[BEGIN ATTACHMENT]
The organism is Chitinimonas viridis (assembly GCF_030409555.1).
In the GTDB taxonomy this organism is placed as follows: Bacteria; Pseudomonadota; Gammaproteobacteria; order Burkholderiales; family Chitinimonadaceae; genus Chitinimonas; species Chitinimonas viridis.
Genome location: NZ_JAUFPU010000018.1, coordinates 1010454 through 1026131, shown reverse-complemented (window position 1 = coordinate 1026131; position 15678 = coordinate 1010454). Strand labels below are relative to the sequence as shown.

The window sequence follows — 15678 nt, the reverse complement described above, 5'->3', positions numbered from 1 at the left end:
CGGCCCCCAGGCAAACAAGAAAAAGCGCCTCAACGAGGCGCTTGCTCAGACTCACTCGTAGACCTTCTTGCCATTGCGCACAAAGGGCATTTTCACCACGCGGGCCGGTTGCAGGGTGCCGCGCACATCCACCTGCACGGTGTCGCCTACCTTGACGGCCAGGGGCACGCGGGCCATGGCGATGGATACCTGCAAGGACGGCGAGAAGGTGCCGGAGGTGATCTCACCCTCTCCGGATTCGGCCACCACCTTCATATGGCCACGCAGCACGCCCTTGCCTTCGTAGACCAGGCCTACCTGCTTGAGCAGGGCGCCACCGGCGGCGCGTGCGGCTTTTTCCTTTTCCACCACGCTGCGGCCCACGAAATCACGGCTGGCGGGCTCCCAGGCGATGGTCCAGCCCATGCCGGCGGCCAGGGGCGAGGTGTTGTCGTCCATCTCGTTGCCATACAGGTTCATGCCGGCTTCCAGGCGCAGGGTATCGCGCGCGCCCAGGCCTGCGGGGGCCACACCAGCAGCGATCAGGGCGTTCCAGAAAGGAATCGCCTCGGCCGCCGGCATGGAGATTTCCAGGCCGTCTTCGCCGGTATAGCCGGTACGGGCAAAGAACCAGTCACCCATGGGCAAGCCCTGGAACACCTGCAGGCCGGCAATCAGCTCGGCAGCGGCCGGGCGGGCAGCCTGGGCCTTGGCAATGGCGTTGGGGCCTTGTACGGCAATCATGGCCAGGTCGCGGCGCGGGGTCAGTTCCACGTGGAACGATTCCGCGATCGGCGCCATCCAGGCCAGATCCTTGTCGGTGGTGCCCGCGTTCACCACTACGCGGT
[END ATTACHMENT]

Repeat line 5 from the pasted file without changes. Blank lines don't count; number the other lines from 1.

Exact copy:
CGGCCCCCAGGCAAACAAGAAAAAGCGCCTCAACGAGGCGCTTGCTCAGACTCACTCGTAGACCTTCTTGCCATTGCGCACAAAGGGCATTTTCACCACGCGGGCCGGTTGCAGGGTGCCGCGCACATCCACCTGCACGGTGTCGCCTACCTTGACGGCCAGGGGCACGCGGGCCATGGCGATGGATACCTGCAAGGACGGCGAGAAGGTGCCGGAGGTGATCTCACCCTCTCCGGATTCGGCCACCACCTTCATATGGCCACGCAGCACGCCCTTGCCTTCGTAGACCAGGCCTACCTGCTTGAGCAGGGCGCCACCGGCGGCGCGTGCGGCTTTTTCCTTTTCCACCACGCTGCGGCCCACGAAATCACGGCTGGCGGGCTCCCAGGCGATGGTCCAGCCCATGCCGGCGGCCAGGGGCGAGGTGTTGTCGTCCATCTCGTTGCCATACAGGTTCATGCCGGCTTCCAGGCGCAGGGTATCGCGCGCGCCCAGGCCTGCGGGGGCCACACCAGCAGCGATCAGGGCGTTCCAGAAAGGAATCGCCTCGGCCGCCGGCATGGAGATTTCCAGGCCGTCTTCGCCGGTATAGCCGGTACGGGCAAAGAACCAGTCACCCATGGGCAAGCCCTGGAACACCTGCAGGCCGGCAATCAGCTCGGCAGCGGCCGGGCGGGCAGCCTGGGCCTTGGCAATGGCGTTGGGGCCTTGTACGGCAATCATGGCCAGGTCGCGGCGCGGGGTCAGTTCCACGTGGAACGATTCCGCGATCGGCGCCATCCAGGCCAGATCCTTGTCGGTGGTGCCCGCGTTCACCACTACGCGGT